The following is excerpted from the Deseret News. To read the full article, CLICK HERE

Ready or not, a new Supreme Court term is here.

The justices heard their first cases of the fall Monday, and they’ll have their hands full with conferences, oral argument sessions and decision writing for at least the next nine months.

I, however, have a much shorter to-do list than normal, since the court has only taken up one religion-related case so far. 303 Creative v. Elenis centers on a website designer who argues the state of Colorado can’t force her to design sites for same-sex weddings since doing so would violate her religious beliefs.

“(Lorie) Smith does not want to design websites for same-sex weddings, and she wants to post a message on her own website to explain that. But a Colorado law prohibits businesses that are open to the public from discriminating against gay people or announcing their intent to do so,” SCOTUSblog reported in February when the court agreed to hear the case.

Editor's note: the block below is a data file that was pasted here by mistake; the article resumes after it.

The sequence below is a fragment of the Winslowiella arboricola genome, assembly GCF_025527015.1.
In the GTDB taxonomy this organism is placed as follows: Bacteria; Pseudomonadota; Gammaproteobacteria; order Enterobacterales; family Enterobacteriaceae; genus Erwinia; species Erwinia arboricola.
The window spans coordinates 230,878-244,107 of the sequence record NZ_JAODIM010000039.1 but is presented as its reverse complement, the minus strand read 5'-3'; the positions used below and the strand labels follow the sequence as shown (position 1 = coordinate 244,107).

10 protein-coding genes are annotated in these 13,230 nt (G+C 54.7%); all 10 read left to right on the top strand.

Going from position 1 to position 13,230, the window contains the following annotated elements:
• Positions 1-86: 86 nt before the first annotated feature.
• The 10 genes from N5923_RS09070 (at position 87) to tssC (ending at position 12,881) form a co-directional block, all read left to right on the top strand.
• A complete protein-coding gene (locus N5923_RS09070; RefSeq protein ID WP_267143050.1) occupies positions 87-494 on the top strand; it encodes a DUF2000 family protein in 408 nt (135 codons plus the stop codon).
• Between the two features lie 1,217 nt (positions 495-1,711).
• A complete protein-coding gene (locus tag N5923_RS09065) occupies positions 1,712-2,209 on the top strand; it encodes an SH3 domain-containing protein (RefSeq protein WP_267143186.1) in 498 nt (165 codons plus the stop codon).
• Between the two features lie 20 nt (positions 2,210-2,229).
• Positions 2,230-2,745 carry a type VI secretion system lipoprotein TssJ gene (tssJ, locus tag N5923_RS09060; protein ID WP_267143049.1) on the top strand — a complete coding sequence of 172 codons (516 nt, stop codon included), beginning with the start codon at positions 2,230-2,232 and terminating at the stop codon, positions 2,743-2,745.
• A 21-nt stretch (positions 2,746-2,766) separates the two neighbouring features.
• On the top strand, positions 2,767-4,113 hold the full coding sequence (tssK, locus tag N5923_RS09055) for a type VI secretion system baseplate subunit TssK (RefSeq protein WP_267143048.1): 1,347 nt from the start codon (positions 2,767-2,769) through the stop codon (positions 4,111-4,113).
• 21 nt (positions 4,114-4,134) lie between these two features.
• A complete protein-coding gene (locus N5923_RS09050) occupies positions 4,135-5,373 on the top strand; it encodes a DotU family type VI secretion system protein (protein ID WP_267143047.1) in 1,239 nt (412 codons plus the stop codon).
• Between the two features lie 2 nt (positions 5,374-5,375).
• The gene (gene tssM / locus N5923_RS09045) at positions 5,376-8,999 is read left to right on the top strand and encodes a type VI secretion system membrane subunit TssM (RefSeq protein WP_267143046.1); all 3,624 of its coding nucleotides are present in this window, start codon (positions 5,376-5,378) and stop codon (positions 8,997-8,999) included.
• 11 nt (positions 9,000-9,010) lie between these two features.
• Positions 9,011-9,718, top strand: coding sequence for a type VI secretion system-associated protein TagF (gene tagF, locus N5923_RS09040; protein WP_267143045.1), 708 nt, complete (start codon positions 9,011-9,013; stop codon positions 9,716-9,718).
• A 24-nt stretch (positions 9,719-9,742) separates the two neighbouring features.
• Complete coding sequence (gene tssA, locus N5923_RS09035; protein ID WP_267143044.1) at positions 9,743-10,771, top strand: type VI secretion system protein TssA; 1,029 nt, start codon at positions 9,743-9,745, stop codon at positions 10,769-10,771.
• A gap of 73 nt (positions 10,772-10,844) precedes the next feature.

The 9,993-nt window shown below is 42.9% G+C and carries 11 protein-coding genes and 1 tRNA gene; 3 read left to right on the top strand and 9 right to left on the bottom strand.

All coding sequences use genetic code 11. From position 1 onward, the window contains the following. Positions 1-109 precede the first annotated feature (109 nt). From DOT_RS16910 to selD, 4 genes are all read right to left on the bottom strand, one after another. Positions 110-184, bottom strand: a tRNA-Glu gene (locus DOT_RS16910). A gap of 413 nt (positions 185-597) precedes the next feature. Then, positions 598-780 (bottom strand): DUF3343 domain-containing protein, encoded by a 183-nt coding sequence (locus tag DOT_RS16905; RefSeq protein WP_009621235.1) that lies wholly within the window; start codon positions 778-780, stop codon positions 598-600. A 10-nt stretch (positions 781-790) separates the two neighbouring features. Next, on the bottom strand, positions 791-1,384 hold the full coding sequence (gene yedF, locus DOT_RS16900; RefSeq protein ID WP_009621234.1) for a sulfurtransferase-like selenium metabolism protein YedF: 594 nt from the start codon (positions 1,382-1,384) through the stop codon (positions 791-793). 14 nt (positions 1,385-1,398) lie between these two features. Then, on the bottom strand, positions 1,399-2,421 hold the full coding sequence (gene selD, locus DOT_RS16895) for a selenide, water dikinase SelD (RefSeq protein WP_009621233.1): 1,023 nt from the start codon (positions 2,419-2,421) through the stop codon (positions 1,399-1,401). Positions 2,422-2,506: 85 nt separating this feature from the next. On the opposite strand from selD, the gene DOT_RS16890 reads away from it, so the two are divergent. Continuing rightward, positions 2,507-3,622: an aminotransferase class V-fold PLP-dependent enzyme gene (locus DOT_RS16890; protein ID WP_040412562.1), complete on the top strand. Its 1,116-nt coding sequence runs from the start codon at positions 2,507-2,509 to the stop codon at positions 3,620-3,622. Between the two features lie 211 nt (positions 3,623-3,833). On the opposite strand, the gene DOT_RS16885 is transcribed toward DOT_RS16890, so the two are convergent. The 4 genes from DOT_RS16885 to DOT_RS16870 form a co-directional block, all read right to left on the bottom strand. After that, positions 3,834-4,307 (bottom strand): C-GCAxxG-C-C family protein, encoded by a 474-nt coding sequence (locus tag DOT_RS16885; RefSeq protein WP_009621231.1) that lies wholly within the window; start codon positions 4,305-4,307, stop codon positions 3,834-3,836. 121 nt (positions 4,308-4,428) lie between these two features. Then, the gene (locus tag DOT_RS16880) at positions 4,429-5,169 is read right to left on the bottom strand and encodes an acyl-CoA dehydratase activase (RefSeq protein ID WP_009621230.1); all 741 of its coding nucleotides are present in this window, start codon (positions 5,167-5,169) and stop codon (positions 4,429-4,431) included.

Interestingly, the justices declined to consider Smith’s religious freedom claims and, instead, have chosen to focus on free speech. But many faith groups are still watching the case closely as communities across the country struggle to balance religious freedom and LGBTQ rights.

There are plenty of other religions cases seeking the Supreme Court’s attention, but the justices haven’t yet agreed to hear one. Mark Rienzi, president and CEO of the Becket Fund for Religious Liberty, told me last week that it’ll be fascinating to see what ends up on this term’s docket, and I can’t help but agree.

Here’s a look at some other cases the Supreme Court may hear this term:

Cases on the Supreme Court’s doorstep

Gerald Groff, an evangelical Christian, believes that working on Sunday is against his religion. He resigned from his job with the U.S. Postal Service rather than pick up shifts on his Sabbath day and then sued, alleging religious freedom violations.

To read the full article, CLICK HERE